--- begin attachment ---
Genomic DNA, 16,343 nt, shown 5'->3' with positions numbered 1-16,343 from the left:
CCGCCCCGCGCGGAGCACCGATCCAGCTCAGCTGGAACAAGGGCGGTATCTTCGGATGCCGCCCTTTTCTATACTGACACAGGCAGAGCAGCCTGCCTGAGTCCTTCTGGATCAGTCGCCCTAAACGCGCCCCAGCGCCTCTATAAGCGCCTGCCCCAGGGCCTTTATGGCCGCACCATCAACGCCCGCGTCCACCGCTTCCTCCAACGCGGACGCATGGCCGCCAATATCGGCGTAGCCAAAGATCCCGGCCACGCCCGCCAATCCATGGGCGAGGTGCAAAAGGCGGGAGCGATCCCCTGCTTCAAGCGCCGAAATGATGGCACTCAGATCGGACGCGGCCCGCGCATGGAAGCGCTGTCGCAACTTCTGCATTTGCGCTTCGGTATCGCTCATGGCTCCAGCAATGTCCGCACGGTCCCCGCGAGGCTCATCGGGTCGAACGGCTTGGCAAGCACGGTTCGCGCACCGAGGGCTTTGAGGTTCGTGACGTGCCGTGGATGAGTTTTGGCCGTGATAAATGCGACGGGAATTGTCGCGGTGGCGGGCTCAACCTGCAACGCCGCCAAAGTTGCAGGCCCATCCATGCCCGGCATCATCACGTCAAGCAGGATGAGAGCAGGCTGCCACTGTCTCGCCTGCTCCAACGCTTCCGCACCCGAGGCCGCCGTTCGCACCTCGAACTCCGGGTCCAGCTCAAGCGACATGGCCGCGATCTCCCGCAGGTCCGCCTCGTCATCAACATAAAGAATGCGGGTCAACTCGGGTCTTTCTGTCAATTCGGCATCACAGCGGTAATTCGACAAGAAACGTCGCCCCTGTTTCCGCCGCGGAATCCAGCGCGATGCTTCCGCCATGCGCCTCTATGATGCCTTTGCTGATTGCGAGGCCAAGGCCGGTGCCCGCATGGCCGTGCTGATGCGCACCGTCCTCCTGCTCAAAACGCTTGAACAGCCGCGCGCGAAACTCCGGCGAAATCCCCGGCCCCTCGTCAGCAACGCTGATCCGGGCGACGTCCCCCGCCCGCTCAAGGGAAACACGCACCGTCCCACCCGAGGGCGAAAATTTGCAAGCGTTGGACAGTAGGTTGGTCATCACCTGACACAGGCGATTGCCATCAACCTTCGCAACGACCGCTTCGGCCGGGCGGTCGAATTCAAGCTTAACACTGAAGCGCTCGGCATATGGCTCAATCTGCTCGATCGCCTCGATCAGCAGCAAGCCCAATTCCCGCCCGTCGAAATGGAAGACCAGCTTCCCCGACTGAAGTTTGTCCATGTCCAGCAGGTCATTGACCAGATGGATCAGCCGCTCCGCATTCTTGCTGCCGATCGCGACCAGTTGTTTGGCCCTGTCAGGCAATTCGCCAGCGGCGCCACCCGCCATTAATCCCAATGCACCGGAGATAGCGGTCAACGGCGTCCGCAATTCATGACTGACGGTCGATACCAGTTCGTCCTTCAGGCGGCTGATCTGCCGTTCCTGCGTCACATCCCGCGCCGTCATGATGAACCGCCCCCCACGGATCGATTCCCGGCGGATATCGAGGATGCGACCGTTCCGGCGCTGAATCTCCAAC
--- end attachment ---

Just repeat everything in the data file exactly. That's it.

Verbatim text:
Genomic DNA, 16,343 nt, shown 5'->3' with positions numbered 1-16,343 from the left:
CCGCCCCGCGCGGAGCACCGATCCAGCTCAGCTGGAACAAGGGCGGTATCTTCGGATGCCGCCCTTTTCTATACTGACACAGGCAGAGCAGCCTGCCTGAGTCCTTCTGGATCAGTCGCCCTAAACGCGCCCCAGCGCCTCTATAAGCGCCTGCCCCAGGGCCTTTATGGCCGCACCATCAACGCCCGCGTCCACCGCTTCCTCCAACGCGGACGCATGGCCGCCAATATCGGCGTAGCCAAAGATCCCGGCCACGCCCGCCAATCCATGGGCGAGGTGCAAAAGGCGGGAGCGATCCCCTGCTTCAAGCGCCGAAATGATGGCACTCAGATCGGACGCGGCCCGCGCATGGAAGCGCTGTCGCAACTTCTGCATTTGCGCTTCGGTATCGCTCATGGCTCCAGCAATGTCCGCACGGTCCCCGCGAGGCTCATCGGGTCGAACGGCTTGGCAAGCACGGTTCGCGCACCGAGGGCTTTGAGGTTCGTGACGTGCCGTGGATGAGTTTTGGCCGTGATAAATGCGACGGGAATTGTCGCGGTGGCGGGCTCAACCTGCAACGCCGCCAAAGTTGCAGGCCCATCCATGCCCGGCATCATCACGTCAAGCAGGATGAGAGCAGGCTGCCACTGTCTCGCCTGCTCCAACGCTTCCGCACCCGAGGCCGCCGTTCGCACCTCGAACTCCGGGTCCAGCTCAAGCGACATGGCCGCGATCTCCCGCAGGTCCGCCTCGTCATCAACATAAAGAATGCGGGTCAACTCGGGTCTTTCTGTCAATTCGGCATCACAGCGGTAATTCGACAAGAAACGTCGCCCCTGTTTCCGCCGCGGAATCCAGCGCGATGCTTCCGCCATGCGCCTCTATGATGCCTTTGCTGATTGCGAGGCCAAGGCCGGTGCCCGCATGGCCGTGCTGATGCGCACCGTCCTCCTGCTCAAAACGCTTGAACAGCCGCGCGCGAAACTCCGGCGAAATCCCCGGCCCCTCGTCAGCAACGCTGATCCGGGCGACGTCCCCCGCCCGCTCAAGGGAAACACGCACCGTCCCACCCGAGGGCGAAAATTTGCAAGCGTTGGACAGTAGGTTGGTCATCACCTGACACAGGCGATTGCCATCAACCTTCGCAACGACCGCTTCGGCCGGGCGGTCGAATTCAAGCTTAACACTGAAGCGCTCGGCATATGGCTCAATCTGCTCGATCGCCTCGATCAGCAGCAAGCCCAATTCCCGCCCGTCGAAATGGAAGACCAGCTTCCCCGACTGAAGTTTGTCCATGTCCAGCAGGTCATTGACCAGATGGATCAGCCGCTCCGCATTCTTGCTGCCGATCGCGACCAGTTGTTTGGCCCTGTCAGGCAATTCGCCAGCGGCGCCACCCGCCATTAATCCCAATGCACCGGAGATAGCGGTCAACGGCGTCCGCAATTCATGACTGACGGTCGATACCAGTTCGTCCTTCAGGCGGCTGATCTGCCGTTCCTGCGTCACATCCCGCGCCGTCATGATGAACCGCCCCCCACGGATCGATTCCCGGCGGATATCGAGGATGCGACCGTTCCGGCGCTGAATCTCCAAC